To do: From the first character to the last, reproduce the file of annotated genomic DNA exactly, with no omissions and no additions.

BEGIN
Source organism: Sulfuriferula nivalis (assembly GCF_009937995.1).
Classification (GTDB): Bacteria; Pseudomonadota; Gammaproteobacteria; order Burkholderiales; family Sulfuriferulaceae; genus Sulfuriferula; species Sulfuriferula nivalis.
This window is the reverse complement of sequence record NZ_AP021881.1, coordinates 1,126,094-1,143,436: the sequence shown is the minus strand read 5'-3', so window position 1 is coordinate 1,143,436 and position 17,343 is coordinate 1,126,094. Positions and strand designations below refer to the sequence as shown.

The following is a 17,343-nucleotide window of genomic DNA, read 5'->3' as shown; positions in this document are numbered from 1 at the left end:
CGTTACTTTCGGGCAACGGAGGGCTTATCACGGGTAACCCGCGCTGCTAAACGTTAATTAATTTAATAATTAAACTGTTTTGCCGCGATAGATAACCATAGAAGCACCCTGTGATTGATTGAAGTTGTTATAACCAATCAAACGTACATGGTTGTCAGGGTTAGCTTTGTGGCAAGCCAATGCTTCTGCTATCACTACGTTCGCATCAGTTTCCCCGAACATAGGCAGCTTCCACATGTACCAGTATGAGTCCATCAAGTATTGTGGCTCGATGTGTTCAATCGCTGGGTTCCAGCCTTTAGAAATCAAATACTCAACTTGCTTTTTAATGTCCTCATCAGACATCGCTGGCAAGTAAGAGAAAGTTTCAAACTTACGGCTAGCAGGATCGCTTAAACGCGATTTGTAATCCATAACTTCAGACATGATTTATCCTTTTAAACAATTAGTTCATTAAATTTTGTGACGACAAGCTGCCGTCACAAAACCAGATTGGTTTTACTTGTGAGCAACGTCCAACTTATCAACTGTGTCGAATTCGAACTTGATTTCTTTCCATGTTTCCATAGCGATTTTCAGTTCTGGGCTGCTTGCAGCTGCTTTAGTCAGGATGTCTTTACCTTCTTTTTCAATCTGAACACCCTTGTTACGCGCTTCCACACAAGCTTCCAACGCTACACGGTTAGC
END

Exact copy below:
Source organism: Sulfuriferula nivalis (assembly GCF_009937995.1).
Classification (GTDB): Bacteria; Pseudomonadota; Gammaproteobacteria; order Burkholderiales; family Sulfuriferulaceae; genus Sulfuriferula; species Sulfuriferula nivalis.
This window is the reverse complement of sequence record NZ_AP021881.1, coordinates 1,126,094-1,143,436: the sequence shown is the minus strand read 5'-3', so window position 1 is coordinate 1,143,436 and position 17,343 is coordinate 1,126,094. Positions and strand designations below refer to the sequence as shown.

The following is a 17,343-nucleotide window of genomic DNA, read 5'->3' as shown; positions in this document are numbered from 1 at the left end:
CGTTACTTTCGGGCAACGGAGGGCTTATCACGGGTAACCCGCGCTGCTAAACGTTAATTAATTTAATAATTAAACTGTTTTGCCGCGATAGATAACCATAGAAGCACCCTGTGATTGATTGAAGTTGTTATAACCAATCAAACGTACATGGTTGTCAGGGTTAGCTTTGTGGCAAGCCAATGCTTCTGCTATCACTACGTTCGCATCAGTTTCCCCGAACATAGGCAGCTTCCACATGTACCAGTATGAGTCCATCAAGTATTGTGGCTCGATGTGTTCAATCGCTGGGTTCCAGCCTTTAGAAATCAAATACTCAACTTGCTTTTTAATGTCCTCATCAGACATCGCTGGCAAGTAAGAGAAAGTTTCAAACTTACGGCTAGCAGGATCGCTTAAACGCGATTTGTAATCCATAACTTCAGACATGATTTATCCTTTTAAACAATTAGTTCATTAAATTTTGTGACGACAAGCTGCCGTCACAAAACCAGATTGGTTTTACTTGTGAGCAACGTCCAACTTATCAACTGTGTCGAATTCGAACTTGATTTCTTTCCATGTTTCCATAGCGATTTTCAGTTCTGGGCTGCTTGCAGCTGCTTTAGTCAGGATGTCTTTACCTTCTTTTTCAATCTGAACACCCTTGTTACGCGCTTCCACACAAGCTTCCAACGCTACACGGTTAGC